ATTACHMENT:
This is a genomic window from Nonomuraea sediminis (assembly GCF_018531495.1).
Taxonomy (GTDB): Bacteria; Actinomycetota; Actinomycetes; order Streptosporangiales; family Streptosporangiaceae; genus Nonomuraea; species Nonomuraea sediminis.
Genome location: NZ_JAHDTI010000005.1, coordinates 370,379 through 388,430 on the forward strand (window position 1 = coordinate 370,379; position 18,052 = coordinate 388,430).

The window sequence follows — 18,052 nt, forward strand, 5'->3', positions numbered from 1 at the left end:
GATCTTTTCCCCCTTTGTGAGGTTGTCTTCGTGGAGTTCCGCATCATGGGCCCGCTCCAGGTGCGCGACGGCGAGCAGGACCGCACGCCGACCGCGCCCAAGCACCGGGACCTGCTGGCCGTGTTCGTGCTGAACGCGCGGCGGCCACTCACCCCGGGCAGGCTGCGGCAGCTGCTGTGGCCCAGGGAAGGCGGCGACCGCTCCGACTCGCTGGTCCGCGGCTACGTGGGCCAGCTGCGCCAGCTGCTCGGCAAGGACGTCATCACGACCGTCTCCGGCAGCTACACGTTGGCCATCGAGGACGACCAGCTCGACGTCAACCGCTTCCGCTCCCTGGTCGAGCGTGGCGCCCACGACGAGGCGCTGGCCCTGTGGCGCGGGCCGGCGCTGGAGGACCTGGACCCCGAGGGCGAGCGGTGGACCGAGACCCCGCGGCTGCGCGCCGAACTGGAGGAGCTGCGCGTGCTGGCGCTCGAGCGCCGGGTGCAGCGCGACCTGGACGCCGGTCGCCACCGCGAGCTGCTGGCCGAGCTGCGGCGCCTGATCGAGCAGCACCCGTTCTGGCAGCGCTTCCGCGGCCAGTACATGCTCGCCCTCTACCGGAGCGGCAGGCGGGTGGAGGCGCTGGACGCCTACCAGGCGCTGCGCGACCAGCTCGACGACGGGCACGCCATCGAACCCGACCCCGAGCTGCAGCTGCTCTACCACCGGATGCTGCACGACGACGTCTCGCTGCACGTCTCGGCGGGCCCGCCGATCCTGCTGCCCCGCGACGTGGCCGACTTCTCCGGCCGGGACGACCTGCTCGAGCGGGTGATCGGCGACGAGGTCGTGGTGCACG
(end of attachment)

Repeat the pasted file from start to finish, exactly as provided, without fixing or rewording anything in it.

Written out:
This is a genomic window from Nonomuraea sediminis (assembly GCF_018531495.1).
Taxonomy (GTDB): Bacteria; Actinomycetota; Actinomycetes; order Streptosporangiales; family Streptosporangiaceae; genus Nonomuraea; species Nonomuraea sediminis.
Genome location: NZ_JAHDTI010000005.1, coordinates 370,379 through 388,430 on the forward strand (window position 1 = coordinate 370,379; position 18,052 = coordinate 388,430).

The window sequence follows — 18,052 nt, forward strand, 5'->3', positions numbered from 1 at the left end:
GATCTTTTCCCCCTTTGTGAGGTTGTCTTCGTGGAGTTCCGCATCATGGGCCCGCTCCAGGTGCGCGACGGCGAGCAGGACCGCACGCCGACCGCGCCCAAGCACCGGGACCTGCTGGCCGTGTTCGTGCTGAACGCGCGGCGGCCACTCACCCCGGGCAGGCTGCGGCAGCTGCTGTGGCCCAGGGAAGGCGGCGACCGCTCCGACTCGCTGGTCCGCGGCTACGTGGGCCAGCTGCGCCAGCTGCTCGGCAAGGACGTCATCACGACCGTCTCCGGCAGCTACACGTTGGCCATCGAGGACGACCAGCTCGACGTCAACCGCTTCCGCTCCCTGGTCGAGCGTGGCGCCCACGACGAGGCGCTGGCCCTGTGGCGCGGGCCGGCGCTGGAGGACCTGGACCCCGAGGGCGAGCGGTGGACCGAGACCCCGCGGCTGCGCGCCGAACTGGAGGAGCTGCGCGTGCTGGCGCTCGAGCGCCGGGTGCAGCGCGACCTGGACGCCGGTCGCCACCGCGAGCTGCTGGCCGAGCTGCGGCGCCTGATCGAGCAGCACCCGTTCTGGCAGCGCTTCCGCGGCCAGTACATGCTCGCCCTCTACCGGAGCGGCAGGCGGGTGGAGGCGCTGGACGCCTACCAGGCGCTGCGCGACCAGCTCGACGACGGGCACGCCATCGAACCCGACCCCGAGCTGCAGCTGCTCTACCACCGGATGCTGCACGACGACGTCTCGCTGCACGTCTCGGCGGGCCCGCCGATCCTGCTGCCCCGCGACGTGGCCGACTTCTCCGGCCGGGACGACCTGCTCGAGCGGGTGATCGGCGACGAGGTCGTGGTGCACG